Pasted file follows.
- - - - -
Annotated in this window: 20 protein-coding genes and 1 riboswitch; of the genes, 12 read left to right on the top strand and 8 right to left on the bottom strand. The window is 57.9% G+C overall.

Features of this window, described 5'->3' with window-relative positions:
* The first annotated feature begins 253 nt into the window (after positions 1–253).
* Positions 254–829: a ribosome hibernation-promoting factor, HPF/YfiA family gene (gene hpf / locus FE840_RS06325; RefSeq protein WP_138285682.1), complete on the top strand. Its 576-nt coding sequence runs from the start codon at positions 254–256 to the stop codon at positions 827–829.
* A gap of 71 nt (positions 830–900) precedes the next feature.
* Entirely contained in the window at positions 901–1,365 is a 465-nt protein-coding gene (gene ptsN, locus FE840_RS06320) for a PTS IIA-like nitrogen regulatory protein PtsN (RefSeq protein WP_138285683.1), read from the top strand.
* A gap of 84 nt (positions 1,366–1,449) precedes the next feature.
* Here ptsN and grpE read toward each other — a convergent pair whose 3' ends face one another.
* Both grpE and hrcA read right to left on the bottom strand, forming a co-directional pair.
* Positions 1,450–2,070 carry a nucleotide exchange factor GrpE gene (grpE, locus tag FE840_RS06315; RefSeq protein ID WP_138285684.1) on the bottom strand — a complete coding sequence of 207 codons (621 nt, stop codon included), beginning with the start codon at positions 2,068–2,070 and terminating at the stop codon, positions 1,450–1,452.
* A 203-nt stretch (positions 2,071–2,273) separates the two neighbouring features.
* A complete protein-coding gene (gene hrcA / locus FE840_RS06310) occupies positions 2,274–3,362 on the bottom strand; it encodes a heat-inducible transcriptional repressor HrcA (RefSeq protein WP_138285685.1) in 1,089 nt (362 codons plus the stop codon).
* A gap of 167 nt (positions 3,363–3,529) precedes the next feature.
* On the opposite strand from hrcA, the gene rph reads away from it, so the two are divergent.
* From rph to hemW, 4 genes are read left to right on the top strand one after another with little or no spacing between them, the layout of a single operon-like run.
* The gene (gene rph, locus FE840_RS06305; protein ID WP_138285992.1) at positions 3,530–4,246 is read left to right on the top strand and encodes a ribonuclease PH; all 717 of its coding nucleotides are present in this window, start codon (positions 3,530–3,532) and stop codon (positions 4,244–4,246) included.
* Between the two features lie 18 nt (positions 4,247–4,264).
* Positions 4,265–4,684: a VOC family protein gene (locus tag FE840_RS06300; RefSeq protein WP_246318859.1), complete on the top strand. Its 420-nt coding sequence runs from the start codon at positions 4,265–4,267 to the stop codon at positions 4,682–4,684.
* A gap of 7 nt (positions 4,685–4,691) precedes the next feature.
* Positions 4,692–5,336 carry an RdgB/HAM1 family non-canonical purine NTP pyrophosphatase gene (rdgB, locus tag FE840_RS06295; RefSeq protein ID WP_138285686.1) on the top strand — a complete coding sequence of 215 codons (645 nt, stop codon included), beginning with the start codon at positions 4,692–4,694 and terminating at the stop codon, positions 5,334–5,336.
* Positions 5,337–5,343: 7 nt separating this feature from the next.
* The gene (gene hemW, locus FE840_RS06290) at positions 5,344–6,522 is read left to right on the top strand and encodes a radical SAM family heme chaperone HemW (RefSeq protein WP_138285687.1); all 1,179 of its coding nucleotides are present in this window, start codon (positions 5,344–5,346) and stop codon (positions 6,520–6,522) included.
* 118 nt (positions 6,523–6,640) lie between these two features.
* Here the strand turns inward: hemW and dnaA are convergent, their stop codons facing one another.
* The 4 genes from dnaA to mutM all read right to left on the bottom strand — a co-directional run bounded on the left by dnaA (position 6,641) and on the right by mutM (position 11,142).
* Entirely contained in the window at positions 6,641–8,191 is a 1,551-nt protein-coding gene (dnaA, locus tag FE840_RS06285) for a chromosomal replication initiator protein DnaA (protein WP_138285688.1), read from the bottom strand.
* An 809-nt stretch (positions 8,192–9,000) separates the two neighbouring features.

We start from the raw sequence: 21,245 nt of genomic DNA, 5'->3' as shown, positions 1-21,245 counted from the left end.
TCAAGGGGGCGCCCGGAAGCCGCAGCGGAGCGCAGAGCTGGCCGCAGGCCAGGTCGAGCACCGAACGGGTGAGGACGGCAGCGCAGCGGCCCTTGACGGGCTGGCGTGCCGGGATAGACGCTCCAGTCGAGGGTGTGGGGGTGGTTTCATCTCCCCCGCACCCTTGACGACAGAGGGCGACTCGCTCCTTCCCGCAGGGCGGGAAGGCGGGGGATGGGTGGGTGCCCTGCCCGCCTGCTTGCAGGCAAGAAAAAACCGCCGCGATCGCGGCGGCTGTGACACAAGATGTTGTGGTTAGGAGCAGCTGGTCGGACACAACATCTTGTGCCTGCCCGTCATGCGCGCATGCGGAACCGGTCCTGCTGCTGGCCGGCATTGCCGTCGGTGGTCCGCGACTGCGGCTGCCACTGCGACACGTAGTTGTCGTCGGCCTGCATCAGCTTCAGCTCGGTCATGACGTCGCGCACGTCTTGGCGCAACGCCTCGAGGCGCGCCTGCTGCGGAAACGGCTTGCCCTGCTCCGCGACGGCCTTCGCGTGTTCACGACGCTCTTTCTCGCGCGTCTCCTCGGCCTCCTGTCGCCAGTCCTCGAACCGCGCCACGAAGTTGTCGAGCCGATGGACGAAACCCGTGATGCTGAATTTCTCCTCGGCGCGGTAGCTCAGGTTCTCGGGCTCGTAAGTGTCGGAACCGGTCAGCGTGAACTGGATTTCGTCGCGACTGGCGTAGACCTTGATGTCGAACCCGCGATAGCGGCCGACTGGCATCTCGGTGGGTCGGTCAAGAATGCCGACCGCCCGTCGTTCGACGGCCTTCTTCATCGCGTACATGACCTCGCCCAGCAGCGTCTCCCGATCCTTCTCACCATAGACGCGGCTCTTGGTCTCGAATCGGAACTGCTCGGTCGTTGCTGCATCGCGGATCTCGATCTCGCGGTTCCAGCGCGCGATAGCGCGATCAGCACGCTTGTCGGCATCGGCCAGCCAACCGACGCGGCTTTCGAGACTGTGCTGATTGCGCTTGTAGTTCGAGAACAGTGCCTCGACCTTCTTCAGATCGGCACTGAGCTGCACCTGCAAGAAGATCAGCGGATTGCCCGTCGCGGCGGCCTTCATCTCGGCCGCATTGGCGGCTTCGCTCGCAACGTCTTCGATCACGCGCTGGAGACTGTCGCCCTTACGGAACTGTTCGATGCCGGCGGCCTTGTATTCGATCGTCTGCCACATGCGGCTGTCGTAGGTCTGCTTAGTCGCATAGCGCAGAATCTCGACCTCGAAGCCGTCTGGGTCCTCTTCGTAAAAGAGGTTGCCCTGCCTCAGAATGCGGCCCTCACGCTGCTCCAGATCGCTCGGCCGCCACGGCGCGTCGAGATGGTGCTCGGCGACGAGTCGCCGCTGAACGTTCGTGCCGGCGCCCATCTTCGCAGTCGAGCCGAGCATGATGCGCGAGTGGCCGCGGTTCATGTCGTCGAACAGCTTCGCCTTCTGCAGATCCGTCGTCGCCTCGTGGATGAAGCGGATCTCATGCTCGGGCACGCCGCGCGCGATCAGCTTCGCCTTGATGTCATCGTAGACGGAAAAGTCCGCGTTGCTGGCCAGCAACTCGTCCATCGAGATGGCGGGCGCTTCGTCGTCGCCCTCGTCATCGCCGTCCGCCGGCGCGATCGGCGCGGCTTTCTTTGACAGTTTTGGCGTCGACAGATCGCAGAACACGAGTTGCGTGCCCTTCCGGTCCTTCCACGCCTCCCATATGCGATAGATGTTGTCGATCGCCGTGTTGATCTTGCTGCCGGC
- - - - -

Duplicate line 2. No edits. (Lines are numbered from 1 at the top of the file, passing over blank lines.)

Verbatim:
Features of this window, described 5'->3' with window-relative positions: